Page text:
It is important to note that currently it is difficult and unadvisable to try to compare panel suppliers' F-GHG emissions due to a lack of consistency in estimating emissions, estimating emissions reductions, and monitoring the efficacy of installed abatement systems. Therefore, panel purchasers can use the following set of questions as a starting point to help understand how their panel suppliers are reducing their F-GHG emissions and identify opportunities for discussions to target and implement further mitigation efforts.

Questions for Suppliers (PDF)

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EPA Efforts to Support F-GHG Emission Reductions for Electronics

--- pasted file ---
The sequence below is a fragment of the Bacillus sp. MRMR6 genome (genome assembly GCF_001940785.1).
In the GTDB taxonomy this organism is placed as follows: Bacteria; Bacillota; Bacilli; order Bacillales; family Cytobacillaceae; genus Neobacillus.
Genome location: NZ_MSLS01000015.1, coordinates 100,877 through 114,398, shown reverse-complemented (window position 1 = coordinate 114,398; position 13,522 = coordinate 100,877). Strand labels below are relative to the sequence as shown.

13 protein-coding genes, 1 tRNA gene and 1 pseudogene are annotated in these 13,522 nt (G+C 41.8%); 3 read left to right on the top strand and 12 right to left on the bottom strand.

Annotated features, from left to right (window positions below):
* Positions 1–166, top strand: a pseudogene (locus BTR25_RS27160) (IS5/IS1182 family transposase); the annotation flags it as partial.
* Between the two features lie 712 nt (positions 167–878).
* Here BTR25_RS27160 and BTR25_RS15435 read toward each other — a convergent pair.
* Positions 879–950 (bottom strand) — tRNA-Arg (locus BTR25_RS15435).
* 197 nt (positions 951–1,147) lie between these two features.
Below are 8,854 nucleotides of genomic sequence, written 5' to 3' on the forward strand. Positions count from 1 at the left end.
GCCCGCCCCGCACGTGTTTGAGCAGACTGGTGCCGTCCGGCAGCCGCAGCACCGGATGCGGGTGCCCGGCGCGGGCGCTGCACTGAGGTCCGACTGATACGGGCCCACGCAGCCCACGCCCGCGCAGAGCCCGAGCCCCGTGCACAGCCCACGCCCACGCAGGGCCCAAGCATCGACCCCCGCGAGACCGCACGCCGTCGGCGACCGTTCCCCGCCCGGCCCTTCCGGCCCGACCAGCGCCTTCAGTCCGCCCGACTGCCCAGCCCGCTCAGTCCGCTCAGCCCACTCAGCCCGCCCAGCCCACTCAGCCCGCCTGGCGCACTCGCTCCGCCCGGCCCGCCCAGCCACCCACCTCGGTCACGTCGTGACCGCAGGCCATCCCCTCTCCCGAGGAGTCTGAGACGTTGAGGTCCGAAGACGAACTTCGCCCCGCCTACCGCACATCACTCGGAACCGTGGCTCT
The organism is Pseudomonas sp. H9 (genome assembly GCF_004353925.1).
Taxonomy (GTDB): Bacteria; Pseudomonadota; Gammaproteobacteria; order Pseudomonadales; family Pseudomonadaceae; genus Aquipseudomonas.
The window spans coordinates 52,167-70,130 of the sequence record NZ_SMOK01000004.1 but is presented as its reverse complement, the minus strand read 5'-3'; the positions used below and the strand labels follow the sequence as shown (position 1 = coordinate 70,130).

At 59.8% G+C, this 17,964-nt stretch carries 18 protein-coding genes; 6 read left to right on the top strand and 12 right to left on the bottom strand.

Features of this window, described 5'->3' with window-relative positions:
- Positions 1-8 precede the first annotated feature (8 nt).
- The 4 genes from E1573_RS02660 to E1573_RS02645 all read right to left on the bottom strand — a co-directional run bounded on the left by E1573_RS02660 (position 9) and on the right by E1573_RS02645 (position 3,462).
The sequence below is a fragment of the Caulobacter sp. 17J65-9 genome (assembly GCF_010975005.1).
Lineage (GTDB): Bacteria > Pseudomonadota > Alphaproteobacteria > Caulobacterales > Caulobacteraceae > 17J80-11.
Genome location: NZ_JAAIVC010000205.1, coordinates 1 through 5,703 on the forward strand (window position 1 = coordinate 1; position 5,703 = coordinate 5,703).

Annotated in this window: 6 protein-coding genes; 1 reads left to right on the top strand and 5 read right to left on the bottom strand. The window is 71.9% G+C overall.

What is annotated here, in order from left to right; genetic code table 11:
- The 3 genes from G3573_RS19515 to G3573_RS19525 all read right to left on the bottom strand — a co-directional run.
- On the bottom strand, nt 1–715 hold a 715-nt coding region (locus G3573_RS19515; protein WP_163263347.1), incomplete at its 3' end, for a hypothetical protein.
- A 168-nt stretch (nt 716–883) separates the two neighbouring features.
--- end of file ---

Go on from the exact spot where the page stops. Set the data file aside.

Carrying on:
For more than twenty years, EPA has worked collaboratively with the high-tech electronics industry to identify strategies for reducing greenhouse gas emissions resulting from its operations and from the products it creates for consumers.

  • From 1996 to 2010, EPA's Perfluorinated Carbon (PFC) Reduction/Climate Partnership for the Semiconductor Industry supported and helped facilitate the industry's voluntary efforts to reduce emissions of F-GHGs. In 1999, Partners voluntarily committed to reducing F-GHG emissions by at least 10 percent below a 1995 baseline. To this end, EPA worked with the industry to identify, evaluate, and implement new technologies to mitigate F-GHG emissions. As a result, industry Partners reduced emissions by more than 50 percent below the 1995 baseline, or by a little more than 2 million metric tons of CO2e. This reduction is equivalent to the energy used in approximately 103,000 homes per year.